Chapter six examines revolutionary upheaval in the last years of Eduardo Frei’s presidency and Beatriz’s role in it while remaining committed to the ELN’s Bolivian project and Cuba’s revolutionary regime. It describes the fragmentation of the Left and the growing specter of violence in Chile, characterized by the government’s reliance on force and a growing propensity on the left to confront it. It asks how Beatriz responded, noting the role she played as a confidant of Chile’s revolutionary left leaders, her father, and Cuba’s intelligence apparatus through her love affair with one of its principal officials. Beatriz’s internationalist preoccupations and her age separated her from local developments and youth movements. Yet, as a lecturer at a new public health department, recruiter for the ELN and collaborator of the MIR, she was involved and complicit in political and societal upheaval – serving as a mediator, facilitator, and bridge between different factions. She was nevertheless pessimistic and depressed about the pace of change. When the ELN ran into trouble in Bolivia and was progressively abandoned by Cuba, her romanticization of guerrilla insurgencies diminished. Like many others on the radicalized left, she was also sceptical about electoral strategies for bringing about radical change.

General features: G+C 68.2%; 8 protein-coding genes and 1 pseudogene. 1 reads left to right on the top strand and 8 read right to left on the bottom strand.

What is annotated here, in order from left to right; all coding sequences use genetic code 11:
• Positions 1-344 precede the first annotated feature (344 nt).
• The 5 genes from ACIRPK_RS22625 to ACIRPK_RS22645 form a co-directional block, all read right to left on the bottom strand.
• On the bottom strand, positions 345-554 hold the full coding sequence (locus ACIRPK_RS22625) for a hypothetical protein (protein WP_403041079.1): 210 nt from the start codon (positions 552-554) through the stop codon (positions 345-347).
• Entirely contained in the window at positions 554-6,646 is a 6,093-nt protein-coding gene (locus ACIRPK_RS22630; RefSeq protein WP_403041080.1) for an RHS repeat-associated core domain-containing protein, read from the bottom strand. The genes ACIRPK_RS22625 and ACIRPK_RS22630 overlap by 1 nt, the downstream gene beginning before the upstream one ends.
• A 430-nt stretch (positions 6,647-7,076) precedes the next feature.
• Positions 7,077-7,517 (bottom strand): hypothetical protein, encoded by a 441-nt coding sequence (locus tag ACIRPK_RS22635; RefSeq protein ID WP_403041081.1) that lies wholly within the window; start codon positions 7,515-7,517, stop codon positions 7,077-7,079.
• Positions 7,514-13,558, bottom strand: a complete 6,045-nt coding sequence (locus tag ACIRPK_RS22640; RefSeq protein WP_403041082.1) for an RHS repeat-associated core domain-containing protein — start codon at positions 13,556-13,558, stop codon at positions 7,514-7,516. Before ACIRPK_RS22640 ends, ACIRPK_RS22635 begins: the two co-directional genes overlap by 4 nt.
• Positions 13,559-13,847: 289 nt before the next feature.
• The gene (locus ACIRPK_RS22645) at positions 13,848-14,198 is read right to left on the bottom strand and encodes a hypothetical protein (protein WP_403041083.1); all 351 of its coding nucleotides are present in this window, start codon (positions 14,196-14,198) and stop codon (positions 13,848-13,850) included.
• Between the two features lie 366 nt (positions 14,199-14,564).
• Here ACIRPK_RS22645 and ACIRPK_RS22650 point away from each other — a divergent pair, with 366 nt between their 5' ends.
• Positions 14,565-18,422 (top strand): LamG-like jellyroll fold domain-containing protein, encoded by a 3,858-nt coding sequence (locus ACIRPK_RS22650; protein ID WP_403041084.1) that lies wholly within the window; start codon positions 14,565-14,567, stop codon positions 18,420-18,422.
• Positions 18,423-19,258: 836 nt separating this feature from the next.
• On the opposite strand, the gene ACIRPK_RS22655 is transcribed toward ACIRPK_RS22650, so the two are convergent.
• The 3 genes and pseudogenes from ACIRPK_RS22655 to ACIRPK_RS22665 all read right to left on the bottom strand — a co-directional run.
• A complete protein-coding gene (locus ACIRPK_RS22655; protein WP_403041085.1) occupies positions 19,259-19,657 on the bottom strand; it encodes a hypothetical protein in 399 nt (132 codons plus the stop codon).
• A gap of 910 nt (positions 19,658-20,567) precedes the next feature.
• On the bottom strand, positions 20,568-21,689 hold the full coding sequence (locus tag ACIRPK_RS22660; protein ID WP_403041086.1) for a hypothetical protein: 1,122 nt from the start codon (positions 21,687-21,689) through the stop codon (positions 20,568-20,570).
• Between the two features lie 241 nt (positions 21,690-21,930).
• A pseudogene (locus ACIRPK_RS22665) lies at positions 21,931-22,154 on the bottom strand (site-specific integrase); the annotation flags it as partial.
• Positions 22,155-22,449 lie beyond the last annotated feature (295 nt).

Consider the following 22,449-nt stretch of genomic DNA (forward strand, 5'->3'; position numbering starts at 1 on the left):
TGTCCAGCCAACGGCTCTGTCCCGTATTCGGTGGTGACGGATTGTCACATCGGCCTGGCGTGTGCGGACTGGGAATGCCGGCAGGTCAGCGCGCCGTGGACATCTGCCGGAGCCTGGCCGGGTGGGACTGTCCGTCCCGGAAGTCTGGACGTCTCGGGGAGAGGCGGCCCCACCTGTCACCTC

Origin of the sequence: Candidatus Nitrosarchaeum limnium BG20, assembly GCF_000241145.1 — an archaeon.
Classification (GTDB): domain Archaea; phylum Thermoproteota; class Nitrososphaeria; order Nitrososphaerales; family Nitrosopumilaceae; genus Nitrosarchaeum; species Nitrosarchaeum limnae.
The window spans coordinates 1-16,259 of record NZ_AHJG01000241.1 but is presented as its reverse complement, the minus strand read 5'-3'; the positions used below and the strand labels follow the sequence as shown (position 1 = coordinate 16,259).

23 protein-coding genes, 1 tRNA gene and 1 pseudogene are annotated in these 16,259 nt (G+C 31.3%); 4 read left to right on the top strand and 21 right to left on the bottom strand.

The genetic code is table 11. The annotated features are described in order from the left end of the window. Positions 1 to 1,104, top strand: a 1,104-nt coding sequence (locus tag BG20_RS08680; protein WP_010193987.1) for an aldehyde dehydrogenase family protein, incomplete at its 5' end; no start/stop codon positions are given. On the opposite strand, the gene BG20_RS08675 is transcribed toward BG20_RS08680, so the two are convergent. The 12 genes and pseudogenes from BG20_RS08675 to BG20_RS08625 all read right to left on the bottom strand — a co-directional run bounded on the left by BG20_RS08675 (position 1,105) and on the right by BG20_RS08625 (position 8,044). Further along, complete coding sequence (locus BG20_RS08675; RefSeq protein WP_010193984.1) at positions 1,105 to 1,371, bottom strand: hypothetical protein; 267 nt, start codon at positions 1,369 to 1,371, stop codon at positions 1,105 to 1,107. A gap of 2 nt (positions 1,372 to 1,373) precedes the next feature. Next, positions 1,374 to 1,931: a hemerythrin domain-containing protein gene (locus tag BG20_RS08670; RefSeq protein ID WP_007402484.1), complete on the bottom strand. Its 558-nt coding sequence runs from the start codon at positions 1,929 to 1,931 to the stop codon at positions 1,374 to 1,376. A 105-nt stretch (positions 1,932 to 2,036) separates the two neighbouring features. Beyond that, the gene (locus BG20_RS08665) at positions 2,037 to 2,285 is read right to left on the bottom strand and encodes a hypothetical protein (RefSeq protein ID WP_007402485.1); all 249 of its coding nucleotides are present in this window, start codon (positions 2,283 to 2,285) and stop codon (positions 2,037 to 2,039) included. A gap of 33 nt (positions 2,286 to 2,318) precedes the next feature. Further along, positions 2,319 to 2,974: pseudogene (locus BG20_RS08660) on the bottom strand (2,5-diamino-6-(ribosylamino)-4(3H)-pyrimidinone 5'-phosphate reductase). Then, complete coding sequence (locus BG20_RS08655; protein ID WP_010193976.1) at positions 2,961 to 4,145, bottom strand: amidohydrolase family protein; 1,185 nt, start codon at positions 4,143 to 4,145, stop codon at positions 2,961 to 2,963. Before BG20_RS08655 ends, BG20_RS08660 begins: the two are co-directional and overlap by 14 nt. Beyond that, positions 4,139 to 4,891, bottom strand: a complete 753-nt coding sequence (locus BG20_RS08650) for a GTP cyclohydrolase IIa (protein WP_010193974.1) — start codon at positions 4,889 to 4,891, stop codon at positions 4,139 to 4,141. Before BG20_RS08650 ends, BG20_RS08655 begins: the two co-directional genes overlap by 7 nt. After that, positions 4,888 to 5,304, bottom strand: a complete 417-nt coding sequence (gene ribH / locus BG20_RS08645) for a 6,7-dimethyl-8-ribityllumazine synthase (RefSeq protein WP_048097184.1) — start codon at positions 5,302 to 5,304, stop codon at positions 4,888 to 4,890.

North Carolina Scholarship Online requires a subscription or purchase to access the full text of books within the service. Public users can however freely search the site and view the abstracts and keywords for each book and chapter.
If you think you should have access to this title, please contact your librarian.